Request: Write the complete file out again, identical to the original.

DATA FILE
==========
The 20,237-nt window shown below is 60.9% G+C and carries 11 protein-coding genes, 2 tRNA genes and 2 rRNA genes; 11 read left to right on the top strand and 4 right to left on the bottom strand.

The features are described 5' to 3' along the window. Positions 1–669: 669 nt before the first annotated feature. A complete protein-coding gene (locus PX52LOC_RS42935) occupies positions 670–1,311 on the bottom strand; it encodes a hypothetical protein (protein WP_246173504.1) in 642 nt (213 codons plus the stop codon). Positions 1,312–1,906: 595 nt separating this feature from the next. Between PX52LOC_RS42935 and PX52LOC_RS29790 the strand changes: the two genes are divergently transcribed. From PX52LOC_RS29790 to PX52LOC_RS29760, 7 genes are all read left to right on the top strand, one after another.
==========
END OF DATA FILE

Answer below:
The 20,237-nt window shown below is 60.9% G+C and carries 11 protein-coding genes, 2 tRNA genes and 2 rRNA genes; 11 read left to right on the top strand and 4 right to left on the bottom strand.

The features are described 5' to 3' along the window. Positions 1–669: 669 nt before the first annotated feature. A complete protein-coding gene (locus PX52LOC_RS42935) occupies positions 670–1,311 on the bottom strand; it encodes a hypothetical protein (protein WP_246173504.1) in 642 nt (213 codons plus the stop codon). Positions 1,312–1,906: 595 nt separating this feature from the next. Between PX52LOC_RS42935 and PX52LOC_RS29790 the strand changes: the two genes are divergently transcribed. From PX52LOC_RS29790 to PX52LOC_RS29760, 7 genes are all read left to right on the top strand, one after another.